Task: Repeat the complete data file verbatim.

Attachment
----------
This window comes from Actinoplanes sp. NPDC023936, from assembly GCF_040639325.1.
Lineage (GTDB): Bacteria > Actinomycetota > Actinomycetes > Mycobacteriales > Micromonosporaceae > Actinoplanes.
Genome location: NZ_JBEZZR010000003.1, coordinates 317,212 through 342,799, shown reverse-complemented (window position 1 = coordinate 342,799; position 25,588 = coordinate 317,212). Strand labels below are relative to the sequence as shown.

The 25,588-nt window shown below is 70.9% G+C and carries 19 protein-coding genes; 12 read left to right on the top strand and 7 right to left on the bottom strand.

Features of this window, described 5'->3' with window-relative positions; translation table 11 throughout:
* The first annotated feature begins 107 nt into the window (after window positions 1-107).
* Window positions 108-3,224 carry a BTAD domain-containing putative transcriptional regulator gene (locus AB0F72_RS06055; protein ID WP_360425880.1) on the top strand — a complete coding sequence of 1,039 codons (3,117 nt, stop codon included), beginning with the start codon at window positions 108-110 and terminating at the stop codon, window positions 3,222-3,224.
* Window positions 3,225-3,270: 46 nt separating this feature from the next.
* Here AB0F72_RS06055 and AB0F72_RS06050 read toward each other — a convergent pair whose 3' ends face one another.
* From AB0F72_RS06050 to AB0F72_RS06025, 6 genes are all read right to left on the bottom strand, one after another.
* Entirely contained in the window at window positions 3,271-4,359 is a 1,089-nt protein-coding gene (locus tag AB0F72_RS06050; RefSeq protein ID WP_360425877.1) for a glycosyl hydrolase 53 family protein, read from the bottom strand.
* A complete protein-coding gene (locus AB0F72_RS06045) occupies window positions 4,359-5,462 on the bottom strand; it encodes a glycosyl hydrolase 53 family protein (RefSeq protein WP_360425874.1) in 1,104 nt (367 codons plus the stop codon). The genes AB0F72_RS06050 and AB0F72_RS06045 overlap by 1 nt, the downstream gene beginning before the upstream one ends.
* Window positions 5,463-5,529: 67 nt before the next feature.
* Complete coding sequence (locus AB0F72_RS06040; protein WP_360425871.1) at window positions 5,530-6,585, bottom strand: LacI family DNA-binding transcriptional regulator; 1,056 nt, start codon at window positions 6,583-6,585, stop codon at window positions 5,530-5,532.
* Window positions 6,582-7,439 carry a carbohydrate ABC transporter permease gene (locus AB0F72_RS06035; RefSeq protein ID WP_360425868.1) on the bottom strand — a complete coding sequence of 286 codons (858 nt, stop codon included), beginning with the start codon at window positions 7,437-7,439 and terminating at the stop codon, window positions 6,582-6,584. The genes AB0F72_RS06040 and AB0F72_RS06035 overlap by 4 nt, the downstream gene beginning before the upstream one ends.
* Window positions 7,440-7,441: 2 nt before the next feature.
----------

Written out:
This window comes from Actinoplanes sp. NPDC023936, from assembly GCF_040639325.1.
Lineage (GTDB): Bacteria > Actinomycetota > Actinomycetes > Mycobacteriales > Micromonosporaceae > Actinoplanes.
Genome location: NZ_JBEZZR010000003.1, coordinates 317,212 through 342,799, shown reverse-complemented (window position 1 = coordinate 342,799; position 25,588 = coordinate 317,212). Strand labels below are relative to the sequence as shown.

The 25,588-nt window shown below is 70.9% G+C and carries 19 protein-coding genes; 12 read left to right on the top strand and 7 right to left on the bottom strand.

Features of this window, described 5'->3' with window-relative positions; translation table 11 throughout:
* The first annotated feature begins 107 nt into the window (after window positions 1-107).
* Window positions 108-3,224 carry a BTAD domain-containing putative transcriptional regulator gene (locus AB0F72_RS06055; protein ID WP_360425880.1) on the top strand — a complete coding sequence of 1,039 codons (3,117 nt, stop codon included), beginning with the start codon at window positions 108-110 and terminating at the stop codon, window positions 3,222-3,224.
* Window positions 3,225-3,270: 46 nt separating this feature from the next.
* Here AB0F72_RS06055 and AB0F72_RS06050 read toward each other — a convergent pair whose 3' ends face one another.
* From AB0F72_RS06050 to AB0F72_RS06025, 6 genes are all read right to left on the bottom strand, one after another.
* Entirely contained in the window at window positions 3,271-4,359 is a 1,089-nt protein-coding gene (locus tag AB0F72_RS06050; RefSeq protein ID WP_360425877.1) for a glycosyl hydrolase 53 family protein, read from the bottom strand.
* A complete protein-coding gene (locus AB0F72_RS06045) occupies window positions 4,359-5,462 on the bottom strand; it encodes a glycosyl hydrolase 53 family protein (RefSeq protein WP_360425874.1) in 1,104 nt (367 codons plus the stop codon). The genes AB0F72_RS06050 and AB0F72_RS06045 overlap by 1 nt, the downstream gene beginning before the upstream one ends.
* Window positions 5,463-5,529: 67 nt before the next feature.
* Complete coding sequence (locus AB0F72_RS06040; protein WP_360425871.1) at window positions 5,530-6,585, bottom strand: LacI family DNA-binding transcriptional regulator; 1,056 nt, start codon at window positions 6,583-6,585, stop codon at window positions 5,530-5,532.
* Window positions 6,582-7,439 carry a carbohydrate ABC transporter permease gene (locus AB0F72_RS06035; RefSeq protein ID WP_360425868.1) on the bottom strand — a complete coding sequence of 286 codons (858 nt, stop codon included), beginning with the start codon at window positions 7,437-7,439 and terminating at the stop codon, window positions 6,582-6,584. The genes AB0F72_RS06040 and AB0F72_RS06035 overlap by 4 nt, the downstream gene beginning before the upstream one ends.
* Window positions 7,440-7,441: 2 nt before the next feature.